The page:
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2017 Closing Statement

Hello Everyone-

I am sharing this video of me singing one of my favorite worship songs, no longer slaves, and talking about my past performance on how I started a women-focused programming or coding community in Ghana with the help of some great women and a few good men. We legally worked under a network name of a global non-profit organization under contracts.

The point of it all is to show that when a single computer or mathematical programmer travels, great things can happen in spite of challenges! Please take this as an official announcement that with the help of some colleagues and some friends, I have been able to establish a new not-for-profit organization with a 501(c)(3) status called Coders Who Travel Inc. ( www.coderswhotravel.com). This organization seeks to raise up bridge-builders to provide requisite computer or mathematical programming skills to individuals in under-reached regions around the world.

My discovery actually came retrospectively. On December 13, 2015, I arrived in the United States after spending almost two weeks in Ghana doing what will later be described as “Y’all did about seven months of work in a week”. When I got back, an abstract was submitted on my behalf and I was slated to be a Co-Speaker for a conference that was to feature over 500+ technology professionals interested in learning more about this work in the United States. I actually ended up getting admitted at the Intensive Care Unit (ICU) two weeks before that conference and missed it. When I woke up on March 14, 2016 in the hospital, I wept when I remembered that my speaking date was March 10, 2016; four days earlier. Although, I quickly became grateful for my life instead. I went on to have two separate hospitalizations in addition.

It began to feel like life was giving me many reasons to be despondent even after my labor of love that cost me nearly 10,000 USD out-of-pocket. This act of giving and subsequent sponsoring of other programs without reimbursement led me to create this new organization. My journey informs me, I truly believe, that to change a situation, the answer does not come from insiders or outsiders but from an insider-outsider working alongside insiders and outsiders; together. Insider-outsiders or bridge-builders or connectors have the following traits.

1. Bridge-builders have empathy for the insiders they seek to impact more than outsiders do
2. Bridge-builders have an understanding of the frustrations that outsiders feel when change is slow more than insiders do
3. Bridge-builders are unique because they see these two perspectives informed by 1 and 2 above
4. Bridge-builders use boots-on-the-ground approaches to meet challenges even if inexperienced
5. Bridge-builders save a lot money; such as free car rides and discounted photos from ex class mates in my case
6. Bridge builders need the guidance of experts to repeat their novel approaches and transform them into evidence-based outcomes via professional pro bono services and thought-leadership from their colleagues across alma maters, academia, think tank and consulting firms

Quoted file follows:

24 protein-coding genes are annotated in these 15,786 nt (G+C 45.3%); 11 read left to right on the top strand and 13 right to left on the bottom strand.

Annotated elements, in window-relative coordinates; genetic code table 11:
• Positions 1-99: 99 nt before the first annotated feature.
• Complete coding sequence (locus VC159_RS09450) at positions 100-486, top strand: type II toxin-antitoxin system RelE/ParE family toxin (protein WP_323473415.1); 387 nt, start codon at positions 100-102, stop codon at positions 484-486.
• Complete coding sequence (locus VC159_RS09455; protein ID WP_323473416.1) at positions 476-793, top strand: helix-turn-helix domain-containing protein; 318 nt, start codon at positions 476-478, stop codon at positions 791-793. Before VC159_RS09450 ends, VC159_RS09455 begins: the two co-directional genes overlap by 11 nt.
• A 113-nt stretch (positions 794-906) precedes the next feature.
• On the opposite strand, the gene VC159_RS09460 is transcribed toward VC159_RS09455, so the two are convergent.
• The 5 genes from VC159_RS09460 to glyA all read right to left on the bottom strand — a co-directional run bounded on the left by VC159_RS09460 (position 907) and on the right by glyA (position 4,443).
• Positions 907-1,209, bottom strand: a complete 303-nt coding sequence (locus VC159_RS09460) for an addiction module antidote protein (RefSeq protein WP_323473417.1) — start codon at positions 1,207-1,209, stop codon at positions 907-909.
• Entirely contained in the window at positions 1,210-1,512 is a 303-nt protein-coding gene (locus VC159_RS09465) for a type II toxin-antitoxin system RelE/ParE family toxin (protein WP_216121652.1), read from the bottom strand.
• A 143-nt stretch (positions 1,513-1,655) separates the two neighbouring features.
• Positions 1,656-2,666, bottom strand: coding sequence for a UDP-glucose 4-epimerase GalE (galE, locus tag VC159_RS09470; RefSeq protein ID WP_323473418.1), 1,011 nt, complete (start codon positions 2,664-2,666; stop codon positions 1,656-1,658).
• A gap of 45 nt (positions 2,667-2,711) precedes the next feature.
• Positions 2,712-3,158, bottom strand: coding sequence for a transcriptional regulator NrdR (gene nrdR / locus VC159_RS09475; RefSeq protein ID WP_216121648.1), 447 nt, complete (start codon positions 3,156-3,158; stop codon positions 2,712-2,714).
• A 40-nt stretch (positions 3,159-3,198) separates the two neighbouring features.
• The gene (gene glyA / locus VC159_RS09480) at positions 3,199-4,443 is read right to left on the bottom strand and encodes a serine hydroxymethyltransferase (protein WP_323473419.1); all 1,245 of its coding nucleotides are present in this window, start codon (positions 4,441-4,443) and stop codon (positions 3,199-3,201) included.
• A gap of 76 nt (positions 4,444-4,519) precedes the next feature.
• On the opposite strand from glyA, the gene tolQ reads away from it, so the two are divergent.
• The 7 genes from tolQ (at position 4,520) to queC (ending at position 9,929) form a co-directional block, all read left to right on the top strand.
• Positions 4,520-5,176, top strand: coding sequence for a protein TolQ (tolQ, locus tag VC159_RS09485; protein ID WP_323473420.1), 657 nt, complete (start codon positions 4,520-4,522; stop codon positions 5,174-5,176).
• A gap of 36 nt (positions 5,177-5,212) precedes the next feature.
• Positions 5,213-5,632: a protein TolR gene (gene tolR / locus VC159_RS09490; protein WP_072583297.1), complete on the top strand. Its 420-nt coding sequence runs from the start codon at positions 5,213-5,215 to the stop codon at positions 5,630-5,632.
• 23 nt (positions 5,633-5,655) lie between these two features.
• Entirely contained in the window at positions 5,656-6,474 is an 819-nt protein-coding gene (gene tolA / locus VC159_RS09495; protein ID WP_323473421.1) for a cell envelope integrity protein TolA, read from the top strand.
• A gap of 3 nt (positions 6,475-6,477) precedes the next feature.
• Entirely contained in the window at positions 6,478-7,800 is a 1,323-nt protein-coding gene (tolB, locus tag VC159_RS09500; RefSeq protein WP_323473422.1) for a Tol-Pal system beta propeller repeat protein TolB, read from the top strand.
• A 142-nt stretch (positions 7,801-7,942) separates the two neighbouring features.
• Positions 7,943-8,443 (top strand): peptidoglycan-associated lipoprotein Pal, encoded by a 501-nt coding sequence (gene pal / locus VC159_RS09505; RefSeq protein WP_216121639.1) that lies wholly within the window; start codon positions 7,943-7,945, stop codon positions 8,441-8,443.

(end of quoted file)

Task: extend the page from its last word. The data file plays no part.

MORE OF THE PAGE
7. Bridge-builders need local incubators to be pace setters in supporting these ideas
8. Bridge-builders need the corporate world to be generous such as two partners from one of the big 4 consulting firms who paid for the inaugural workshop and fundraising related expenses for CWT
9. Bridge-builders win the majority support of family and friends only when they impress with their first project and get featured, grateful for the academic and media teams at one software company, in the news domestically and internationally; meaning well, they advise them to play it safe in the beginning
10. Bridge-builders need close and smart friends and counsel from professionals in the care industry to walk through all that they are dealing with, emotionally, physically and financially, when trail-blazing a new path
11. Bridge-builders will encounter three groups of people when they are building something, very few will support (the leaders of one organization that focuses on computer programming for girls were so supportive; a promise kept to always mention its leaders), majority will ignore them, and a few will do everything to undermine them. But, it somehow works out – all of it.
12. Bridge-builders will find that their sacrifice really pay dividends in the lives they touched and that they can start an extraordinary cause with ordinary people because they become extraordinary!
13. Bridge-builders incorporate creative ways to make these adventures fun such as the practitioners from a big 4 consulting firm who serenaded with live music at CWT’s inaugural happy hour and fundraising event
14. Bridge-builders learn that, the insiders contribute just as much as the outsiders do albeit with different strengths for something tangible to be cemented
15. Bridge-builders who lead volunteers learn that there is something very remarkable about leading individuals who do not depend on a pay check – but will make a case for other incentives on their behalf

This bridge-builder with the perspective from the ICU knows that, it is better to chase dreams quickly, bring to a regular job your best – as far as it depends on you, believe that the impossible can happen, strive to put God first and to carefully weigh battles to choose to fight.

On December 30th and December 31st, the two most popular days for giving in the year, please support a bridge builder to travel, inspire and deliver computer or mathematical programming skills around the world at https://www.coderswhotravel.com/donate. Thank you!

Kind Regards-

Afia Owusu-Forfie
President | Coders Who Travel Inc.